invariably does) the Aramaic equivalent Cephas. In at least this instance,
                      where a choice offers between Aramaic and Greek, Mark's language of
                      preference is Greek. In Mark's own household, the maid's name was Rhoda (so
                      says Luke), a Greek name which implies an affectation of Greek culture.

                      I am reminded of the cultured Berlin households of the 19c, say that of
                      Mendelssohn, or of von Ranke (whose wife was Irish; some of his collected
                      letters are in English), where English as well as German was the medium of
                      interchange and cultural enjoyment. Or French at the 19c Russian court.

                      2. Mark seems to have known a number of people fin Jerusalem, possibly
                      including Simon of Cyrene and his two sons, who are important in the
                      narrative because at least Simon was an eyewitness to the Crucifixion. If
                      Simon was a Jew of Cyrene (north Africa), he may not have been a fluent
                      speaker of Aramaic, and if Mark's circle included people not that fluent in
                      Aramaic, his own basic language need not have been Aramaic, though
                      undoubtedly he knew enough Aramaic to get around. The Aramaisms in Mark have
                      been variously assessed; some who should know find them not always precise.
                      Mark himself, in giving Aramaisms, invariably translates them for his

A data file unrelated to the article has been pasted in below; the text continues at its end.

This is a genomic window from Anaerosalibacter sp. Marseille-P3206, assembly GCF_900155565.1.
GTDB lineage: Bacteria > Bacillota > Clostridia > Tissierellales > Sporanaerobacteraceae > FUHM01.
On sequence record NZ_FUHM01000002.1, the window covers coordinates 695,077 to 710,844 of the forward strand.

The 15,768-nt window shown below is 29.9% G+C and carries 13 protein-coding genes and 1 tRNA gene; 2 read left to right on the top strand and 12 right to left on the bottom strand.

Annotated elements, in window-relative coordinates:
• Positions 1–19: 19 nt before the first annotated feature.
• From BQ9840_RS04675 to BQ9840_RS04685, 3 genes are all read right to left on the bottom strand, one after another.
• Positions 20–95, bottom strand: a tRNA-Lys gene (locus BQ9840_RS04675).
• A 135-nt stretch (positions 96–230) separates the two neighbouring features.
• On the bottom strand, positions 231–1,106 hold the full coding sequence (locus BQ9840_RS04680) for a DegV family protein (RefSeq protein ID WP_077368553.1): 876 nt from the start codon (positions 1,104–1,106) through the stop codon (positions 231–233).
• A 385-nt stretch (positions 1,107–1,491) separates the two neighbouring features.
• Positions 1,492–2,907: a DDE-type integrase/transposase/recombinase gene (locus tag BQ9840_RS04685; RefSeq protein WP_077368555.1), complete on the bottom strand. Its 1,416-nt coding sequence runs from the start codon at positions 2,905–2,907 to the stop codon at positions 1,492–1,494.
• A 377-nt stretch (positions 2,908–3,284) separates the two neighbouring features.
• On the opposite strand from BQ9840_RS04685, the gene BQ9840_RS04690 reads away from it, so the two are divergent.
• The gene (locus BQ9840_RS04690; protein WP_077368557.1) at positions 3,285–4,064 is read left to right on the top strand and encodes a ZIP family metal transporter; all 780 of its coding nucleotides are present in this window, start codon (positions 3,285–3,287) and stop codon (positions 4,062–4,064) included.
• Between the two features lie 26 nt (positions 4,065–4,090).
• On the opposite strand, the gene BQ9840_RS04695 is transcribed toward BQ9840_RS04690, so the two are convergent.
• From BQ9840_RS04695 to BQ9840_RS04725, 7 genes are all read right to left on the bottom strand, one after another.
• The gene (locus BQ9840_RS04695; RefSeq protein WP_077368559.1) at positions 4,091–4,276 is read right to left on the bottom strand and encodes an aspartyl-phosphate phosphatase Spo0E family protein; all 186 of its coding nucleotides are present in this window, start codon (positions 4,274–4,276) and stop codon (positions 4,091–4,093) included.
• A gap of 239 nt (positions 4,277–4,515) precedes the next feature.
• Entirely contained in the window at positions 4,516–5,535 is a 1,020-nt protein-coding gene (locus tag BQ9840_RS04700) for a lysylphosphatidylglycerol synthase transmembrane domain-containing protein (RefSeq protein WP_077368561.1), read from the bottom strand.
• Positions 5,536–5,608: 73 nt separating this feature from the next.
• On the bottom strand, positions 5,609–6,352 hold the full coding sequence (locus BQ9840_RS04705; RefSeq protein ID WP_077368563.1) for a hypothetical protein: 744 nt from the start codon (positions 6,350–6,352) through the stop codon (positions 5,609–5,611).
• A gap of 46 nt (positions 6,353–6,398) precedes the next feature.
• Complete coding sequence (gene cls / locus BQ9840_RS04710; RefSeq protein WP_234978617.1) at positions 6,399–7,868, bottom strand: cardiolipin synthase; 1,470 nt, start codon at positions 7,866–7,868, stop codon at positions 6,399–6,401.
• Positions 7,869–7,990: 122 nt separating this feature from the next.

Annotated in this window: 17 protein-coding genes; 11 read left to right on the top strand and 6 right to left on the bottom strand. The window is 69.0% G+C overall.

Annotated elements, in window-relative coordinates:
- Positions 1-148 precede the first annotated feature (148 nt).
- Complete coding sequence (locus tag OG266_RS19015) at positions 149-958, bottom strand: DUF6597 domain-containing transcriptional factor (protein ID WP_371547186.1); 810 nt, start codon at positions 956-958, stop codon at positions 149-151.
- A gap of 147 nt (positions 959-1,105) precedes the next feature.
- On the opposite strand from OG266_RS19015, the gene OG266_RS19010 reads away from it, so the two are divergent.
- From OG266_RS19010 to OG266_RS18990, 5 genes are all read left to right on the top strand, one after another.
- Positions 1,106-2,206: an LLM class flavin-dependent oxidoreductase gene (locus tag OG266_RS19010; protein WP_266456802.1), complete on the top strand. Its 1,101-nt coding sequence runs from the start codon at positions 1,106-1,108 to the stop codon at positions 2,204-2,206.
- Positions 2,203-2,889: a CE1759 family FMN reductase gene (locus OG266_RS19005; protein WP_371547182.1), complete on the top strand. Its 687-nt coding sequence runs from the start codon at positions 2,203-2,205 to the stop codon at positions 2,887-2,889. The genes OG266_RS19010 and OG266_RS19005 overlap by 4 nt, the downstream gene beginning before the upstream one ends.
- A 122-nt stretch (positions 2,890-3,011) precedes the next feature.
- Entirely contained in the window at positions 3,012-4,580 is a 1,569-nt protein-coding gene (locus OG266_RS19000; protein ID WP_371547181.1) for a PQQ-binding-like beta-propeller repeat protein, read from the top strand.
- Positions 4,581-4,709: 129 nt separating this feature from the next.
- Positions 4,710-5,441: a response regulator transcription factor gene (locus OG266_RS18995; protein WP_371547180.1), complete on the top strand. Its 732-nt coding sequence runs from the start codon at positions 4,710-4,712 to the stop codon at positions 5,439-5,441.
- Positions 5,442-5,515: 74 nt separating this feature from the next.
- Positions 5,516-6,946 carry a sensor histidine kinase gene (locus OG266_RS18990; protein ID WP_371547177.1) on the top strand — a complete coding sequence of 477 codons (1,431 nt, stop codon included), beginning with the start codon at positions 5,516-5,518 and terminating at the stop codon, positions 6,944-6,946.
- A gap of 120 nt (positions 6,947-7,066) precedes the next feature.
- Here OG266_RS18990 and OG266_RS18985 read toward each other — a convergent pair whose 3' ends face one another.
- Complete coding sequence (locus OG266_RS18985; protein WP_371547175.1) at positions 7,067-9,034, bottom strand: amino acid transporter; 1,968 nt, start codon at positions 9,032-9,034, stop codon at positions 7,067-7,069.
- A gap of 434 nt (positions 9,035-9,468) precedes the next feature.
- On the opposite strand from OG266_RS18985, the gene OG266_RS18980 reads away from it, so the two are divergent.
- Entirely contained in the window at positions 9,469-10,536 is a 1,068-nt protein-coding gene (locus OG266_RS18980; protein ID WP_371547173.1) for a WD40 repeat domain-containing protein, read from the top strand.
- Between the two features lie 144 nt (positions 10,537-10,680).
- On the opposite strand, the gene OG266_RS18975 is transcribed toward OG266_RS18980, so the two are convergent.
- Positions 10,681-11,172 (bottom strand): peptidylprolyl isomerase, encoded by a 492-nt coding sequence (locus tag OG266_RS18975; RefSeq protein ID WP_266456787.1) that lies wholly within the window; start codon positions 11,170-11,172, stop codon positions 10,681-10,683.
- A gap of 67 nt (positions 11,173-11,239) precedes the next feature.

readers. Then his expected readers were not assuredly Aramaic-fluent. This
                      would be another hint that Mark's own circle were not, or not all, or not
                      all that, fluent in Aramaic. The only parts of the Jesus story that Mark
                      really knows up close, as it were, are the Jerusalem parts; for the Galilee
                      parts, where these are not simply invented, he seems (on the evidence of the
                      shape these things have within the overall story of Mark) to have relied on
                      the reports of others. It is likely enough that one of these informants was
                      Peter (though not, I should think, Peter in Rome; that is taking things too
                      far in a deuteroPauline direction; far more likely, as Luke suggests, Peter
                      in Jerusalem). The only person Mark describes physically is John the
                      Baptist, and John was a popular revivalist preacher in the vicinity of,